Sepsis Deaths on the Rise in Delivery Rooms
    The risk of death from sepsis has increased. Those most at risk are women with conditions such as congestive heart failure, liver disease, and lupus.
    Source: MedPage Today
    Photo: 123RF Stock Photo
  • Stress During Pregnancy Blocks Mother’s Brain from Benefits of Motherhood 6 of 11
    Stress During Pregnancy Blocks Mother's Brain from Benefits of Motherhood
    As if pregnancy isn't stressful enough, now women have to worry about the effects of stress. A new study has showed that chronic stress during pregnancy prevents the brain benefits of motherhood, and could possibly be linked to PPD.
    Hear what this study means to another Babble writer with her firsthand account of stress and pregnancy.
    Source: Counsel & Heal
    Photo: 123RF Stock Photo
  • Young Women on Birth Control Stop Using Condoms & Don’t Restart Using Them When Off Birth Control 7 of 11
    Young Women on Birth Control Stop Using Condoms & Don't Restart Using Them When Off Birth Control
    Young women who turn to hormonal birth control, like the pill or injections, are less likely to use condoms. They are also less likely to use condoms after stopping their hormonal birth control, a new study has found. The use of condoms was most highly dependent on how the young woman's sexual partner felt about them.
    Source: Medical News Today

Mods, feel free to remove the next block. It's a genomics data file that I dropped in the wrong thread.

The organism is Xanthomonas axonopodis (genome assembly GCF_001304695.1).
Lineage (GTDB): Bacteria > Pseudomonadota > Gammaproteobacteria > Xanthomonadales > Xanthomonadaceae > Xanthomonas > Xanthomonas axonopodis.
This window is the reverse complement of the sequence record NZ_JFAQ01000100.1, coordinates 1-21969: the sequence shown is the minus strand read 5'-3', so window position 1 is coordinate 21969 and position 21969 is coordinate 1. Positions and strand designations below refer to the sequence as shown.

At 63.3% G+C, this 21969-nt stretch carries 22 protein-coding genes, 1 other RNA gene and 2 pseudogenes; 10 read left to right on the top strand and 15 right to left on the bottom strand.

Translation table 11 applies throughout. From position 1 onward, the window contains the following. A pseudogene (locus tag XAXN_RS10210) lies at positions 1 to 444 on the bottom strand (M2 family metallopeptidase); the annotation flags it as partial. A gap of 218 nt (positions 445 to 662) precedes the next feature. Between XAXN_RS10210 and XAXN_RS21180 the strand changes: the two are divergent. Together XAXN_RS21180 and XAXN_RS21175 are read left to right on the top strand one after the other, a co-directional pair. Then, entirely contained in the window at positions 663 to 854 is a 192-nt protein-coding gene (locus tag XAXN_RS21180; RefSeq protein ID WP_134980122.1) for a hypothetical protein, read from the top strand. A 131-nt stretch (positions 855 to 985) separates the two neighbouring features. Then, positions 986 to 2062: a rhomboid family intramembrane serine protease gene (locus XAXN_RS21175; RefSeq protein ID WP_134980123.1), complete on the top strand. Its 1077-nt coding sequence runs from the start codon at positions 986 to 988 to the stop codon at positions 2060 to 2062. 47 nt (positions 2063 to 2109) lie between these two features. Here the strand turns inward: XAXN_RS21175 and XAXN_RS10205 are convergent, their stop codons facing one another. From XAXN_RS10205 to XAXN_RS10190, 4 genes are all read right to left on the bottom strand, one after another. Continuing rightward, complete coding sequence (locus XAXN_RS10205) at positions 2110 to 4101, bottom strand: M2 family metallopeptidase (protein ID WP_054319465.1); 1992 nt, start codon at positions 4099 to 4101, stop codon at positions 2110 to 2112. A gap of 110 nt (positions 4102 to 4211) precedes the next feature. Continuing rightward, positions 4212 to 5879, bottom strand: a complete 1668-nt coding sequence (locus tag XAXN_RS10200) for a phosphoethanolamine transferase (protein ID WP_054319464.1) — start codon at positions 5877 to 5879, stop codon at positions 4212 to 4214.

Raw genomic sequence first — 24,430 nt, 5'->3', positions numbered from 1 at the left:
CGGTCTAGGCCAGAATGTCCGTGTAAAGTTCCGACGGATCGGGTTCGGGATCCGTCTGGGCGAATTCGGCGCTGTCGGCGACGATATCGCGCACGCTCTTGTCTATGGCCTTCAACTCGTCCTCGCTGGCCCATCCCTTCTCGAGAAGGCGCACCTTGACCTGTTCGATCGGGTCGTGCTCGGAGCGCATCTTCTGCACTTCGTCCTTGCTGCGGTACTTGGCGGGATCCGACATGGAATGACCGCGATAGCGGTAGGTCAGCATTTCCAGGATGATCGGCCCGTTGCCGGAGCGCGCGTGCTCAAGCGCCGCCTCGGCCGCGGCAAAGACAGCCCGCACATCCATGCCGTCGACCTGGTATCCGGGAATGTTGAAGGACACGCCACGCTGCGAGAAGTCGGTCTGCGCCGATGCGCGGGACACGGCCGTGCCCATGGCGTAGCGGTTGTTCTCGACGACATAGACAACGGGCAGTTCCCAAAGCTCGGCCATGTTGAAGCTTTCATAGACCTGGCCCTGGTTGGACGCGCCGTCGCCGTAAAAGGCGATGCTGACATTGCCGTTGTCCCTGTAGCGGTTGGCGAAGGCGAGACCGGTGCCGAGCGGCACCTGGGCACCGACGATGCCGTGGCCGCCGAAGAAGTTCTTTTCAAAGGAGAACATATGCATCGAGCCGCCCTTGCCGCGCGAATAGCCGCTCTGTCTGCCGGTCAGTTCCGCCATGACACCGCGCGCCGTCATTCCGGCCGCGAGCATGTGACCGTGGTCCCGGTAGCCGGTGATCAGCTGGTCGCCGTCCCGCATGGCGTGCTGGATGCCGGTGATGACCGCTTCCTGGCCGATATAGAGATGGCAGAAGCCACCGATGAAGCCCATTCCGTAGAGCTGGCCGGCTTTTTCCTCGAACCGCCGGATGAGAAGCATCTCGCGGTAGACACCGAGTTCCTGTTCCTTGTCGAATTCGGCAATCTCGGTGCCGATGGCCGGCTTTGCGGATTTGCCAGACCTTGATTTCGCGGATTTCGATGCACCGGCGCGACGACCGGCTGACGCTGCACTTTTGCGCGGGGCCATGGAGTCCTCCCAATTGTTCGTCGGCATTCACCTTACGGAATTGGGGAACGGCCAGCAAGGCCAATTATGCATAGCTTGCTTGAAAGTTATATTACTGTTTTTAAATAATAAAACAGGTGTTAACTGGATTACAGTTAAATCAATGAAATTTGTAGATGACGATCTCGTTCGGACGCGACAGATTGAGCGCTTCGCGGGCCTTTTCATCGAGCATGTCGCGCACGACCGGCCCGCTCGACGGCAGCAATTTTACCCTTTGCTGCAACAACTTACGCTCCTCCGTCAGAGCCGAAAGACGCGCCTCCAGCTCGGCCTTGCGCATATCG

Photo via Flickr: Creative Commons
  • Epidurals in China Reduce Rates of C-section 8 of 11
    Epidurals in China Reduce Rates of C-section
    Receiving an epidural during delivery has not always been an option for pregnant women living in China until recently. After epidurals were offered through a specific program at a Chinese hospital, the rate of C-sections there dropped from 47 percent to 30 percent.
    Source: MedPage Today
    Photo: 123RF Stock Photo
  • Drinking Water Can Ease Pregnancy Aches 9 of 11
    Drinking Water Can Ease Pregnancy Aches
    Board-certified obstetrician and gynecologist Dr. Seiler says "drinking more water during pregnancy is the answer to everything," and can especially benefit women suffering from leg cramps.
    Source: Health News Today
    Photo: 123RF Stock Photo
  • Women Whose First Pregnancy is Ectopic Have Fewer Babies 10 of 11
    Women Whose First Pregnancy is Ectopic Have Fewer Babies
    For women whose first pregnancy was ectopic, the risk of repeated ectopic pregnancies increased by almost 20 percent. Additionally, their chances of future successful deliveries were 45 percent less than women who've never had an ectopic pregnancy, a study has found.
    Source: MedPage Today
    Photo: 123RF Stock Photo
  • High Levels of Hormones in Pregnancy Increase Risk of Breast Cancer 11 of 11
    High Levels of Hormones in Pregnancy Increase Risk of Breast Cancer
    Increased levels of estradiol and progesterone during pregnancy have been linked to an increased risk of a breast-cancer diagnosis before age 50.
    Source: Medical Xpress
    Photo: 123RF Stock Photo